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Just Stop Oil Pause Action, Anticipating Further Escalations

On November 1st, on their official site, the activist movement Just Stop Oil released a statement announcing a momentaneous pause in their activities until November 4th, waiting for a concrete response from the UK's government.


In the presumed worst-case scenario of not receiving a ministers' response, the movement has already announced further escalation. Their action will be "proportionate to the task of stopping the crime against humanity (...)" as reported in their official handout.


What is Just Stop Oil?

Just Stop Oil is a UK group of environmental activists involved in the fight against licensing, using, and producing fossil fuels. Besides fossil oil and carbon consumption, their protest aim is to spread awareness of the risk and effects of climate change, capture the attention of governments and citizens, and inspire a different UK budget allocation which favors a green economy instead investing in non-renewable resources.


The activist group have taken their protest action to another level compared to previous Britannic movements like Extinction Rebellion and Insulate Britain, who have also aimed at cultural institutions. Like these groups, the methods and nature of their demonstrations remain non-violent and based on civil disobedience, largely in the form of peaceful protests which disobey laws without harming anyone.


With Just Stop Oil being an activist, non-profit movement, their funding comes from private donations. The primary donor is the American Climate Emergency Fund (CEF), founded by Aileen Getty, granddaughter of Jean Paul Getty (who used to be the founder and tycoon of the eponymous Getty Oil company). Allegedly, the fund have donated over 1 million US dollars to the cause.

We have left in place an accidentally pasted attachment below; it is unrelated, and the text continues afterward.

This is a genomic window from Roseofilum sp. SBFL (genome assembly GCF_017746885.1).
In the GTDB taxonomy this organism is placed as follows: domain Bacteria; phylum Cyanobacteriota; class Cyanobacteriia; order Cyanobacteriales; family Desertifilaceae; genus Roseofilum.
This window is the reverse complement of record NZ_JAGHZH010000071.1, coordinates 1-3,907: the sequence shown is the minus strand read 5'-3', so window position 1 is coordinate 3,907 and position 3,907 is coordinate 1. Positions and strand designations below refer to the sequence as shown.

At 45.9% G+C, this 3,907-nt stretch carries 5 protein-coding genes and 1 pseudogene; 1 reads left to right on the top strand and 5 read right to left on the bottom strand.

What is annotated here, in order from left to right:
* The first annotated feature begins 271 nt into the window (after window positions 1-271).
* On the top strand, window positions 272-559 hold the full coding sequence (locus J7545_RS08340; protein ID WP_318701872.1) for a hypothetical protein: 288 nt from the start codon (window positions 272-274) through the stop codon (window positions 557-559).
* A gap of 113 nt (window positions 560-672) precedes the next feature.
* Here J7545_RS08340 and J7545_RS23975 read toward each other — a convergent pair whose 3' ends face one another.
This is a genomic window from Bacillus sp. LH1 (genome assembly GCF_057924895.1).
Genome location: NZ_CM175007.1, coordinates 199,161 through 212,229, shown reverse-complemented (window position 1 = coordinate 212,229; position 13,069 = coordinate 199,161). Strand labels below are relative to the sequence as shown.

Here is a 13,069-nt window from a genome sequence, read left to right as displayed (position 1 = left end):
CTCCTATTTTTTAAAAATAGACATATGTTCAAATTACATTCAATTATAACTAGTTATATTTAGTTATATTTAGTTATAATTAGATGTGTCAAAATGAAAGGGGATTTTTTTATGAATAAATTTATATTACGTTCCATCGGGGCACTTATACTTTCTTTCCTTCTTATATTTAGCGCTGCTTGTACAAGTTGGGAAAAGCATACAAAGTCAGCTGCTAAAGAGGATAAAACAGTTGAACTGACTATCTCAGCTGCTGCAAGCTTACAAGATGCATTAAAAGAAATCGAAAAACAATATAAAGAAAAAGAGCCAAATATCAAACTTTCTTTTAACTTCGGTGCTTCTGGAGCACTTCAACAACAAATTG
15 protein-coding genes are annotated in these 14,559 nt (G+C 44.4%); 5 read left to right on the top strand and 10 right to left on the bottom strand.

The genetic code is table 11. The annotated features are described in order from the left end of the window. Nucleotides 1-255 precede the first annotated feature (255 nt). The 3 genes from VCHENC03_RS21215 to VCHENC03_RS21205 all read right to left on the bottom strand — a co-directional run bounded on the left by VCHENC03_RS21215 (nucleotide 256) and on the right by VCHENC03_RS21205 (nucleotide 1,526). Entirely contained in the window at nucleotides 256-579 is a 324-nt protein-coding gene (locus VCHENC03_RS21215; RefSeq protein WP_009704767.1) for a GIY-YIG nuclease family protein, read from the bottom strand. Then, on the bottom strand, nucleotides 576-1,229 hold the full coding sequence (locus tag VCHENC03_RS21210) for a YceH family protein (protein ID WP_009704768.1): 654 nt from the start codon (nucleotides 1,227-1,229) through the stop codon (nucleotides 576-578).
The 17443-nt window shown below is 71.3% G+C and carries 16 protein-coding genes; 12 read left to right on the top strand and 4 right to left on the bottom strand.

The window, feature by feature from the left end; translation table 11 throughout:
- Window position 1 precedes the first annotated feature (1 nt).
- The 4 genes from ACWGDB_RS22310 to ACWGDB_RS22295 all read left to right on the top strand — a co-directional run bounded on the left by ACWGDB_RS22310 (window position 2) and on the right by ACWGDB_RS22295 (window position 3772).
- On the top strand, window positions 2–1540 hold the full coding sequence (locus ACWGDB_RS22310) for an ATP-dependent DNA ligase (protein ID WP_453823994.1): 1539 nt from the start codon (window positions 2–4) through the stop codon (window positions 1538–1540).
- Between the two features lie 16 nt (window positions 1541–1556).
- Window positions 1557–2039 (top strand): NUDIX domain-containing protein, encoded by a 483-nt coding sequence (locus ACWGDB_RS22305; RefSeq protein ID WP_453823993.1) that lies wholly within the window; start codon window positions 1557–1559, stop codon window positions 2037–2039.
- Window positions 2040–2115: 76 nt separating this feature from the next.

What are their initiatives?

The group, starting in February 2022, developed a series of disruptive, non-violent protests that caught the attention of the media and people around the globe. The actions range from pitch invasions during ongoing football matches to blocking oil facilities or oil tankers and sitting on the tarmac, creating traffic congestion.


Their move that has gained the most media attention has been, without doubt, attacking art in museums. Many historical paintings like "Girl with a Pearl Earring" by Vermeer or "Sunflowers" by Van Gogh have been the chosen target for the action, with the activists throwing tomato sauce or gluing themselves to the paintings.

After the defiant act - an attention catalyzer -  there is always a message, a call for the government. They invite whoever is in charge to focus on the environmental impact of oil and fossil fuels utilization, avoiding future licensing and blocking the current ones. This warning looks like blackmail: they won't stop until the authority's stance is in line with their requests.


Spreading their messsge on social media enlarges their media power and helps more people become conscious of the health and environmental impact of leaving the oil situation unchanged. Nevertheless, the attack on such creations of cultural heritage enhances the risk of becoming the enemy, rather than the ally, in the popular narrative

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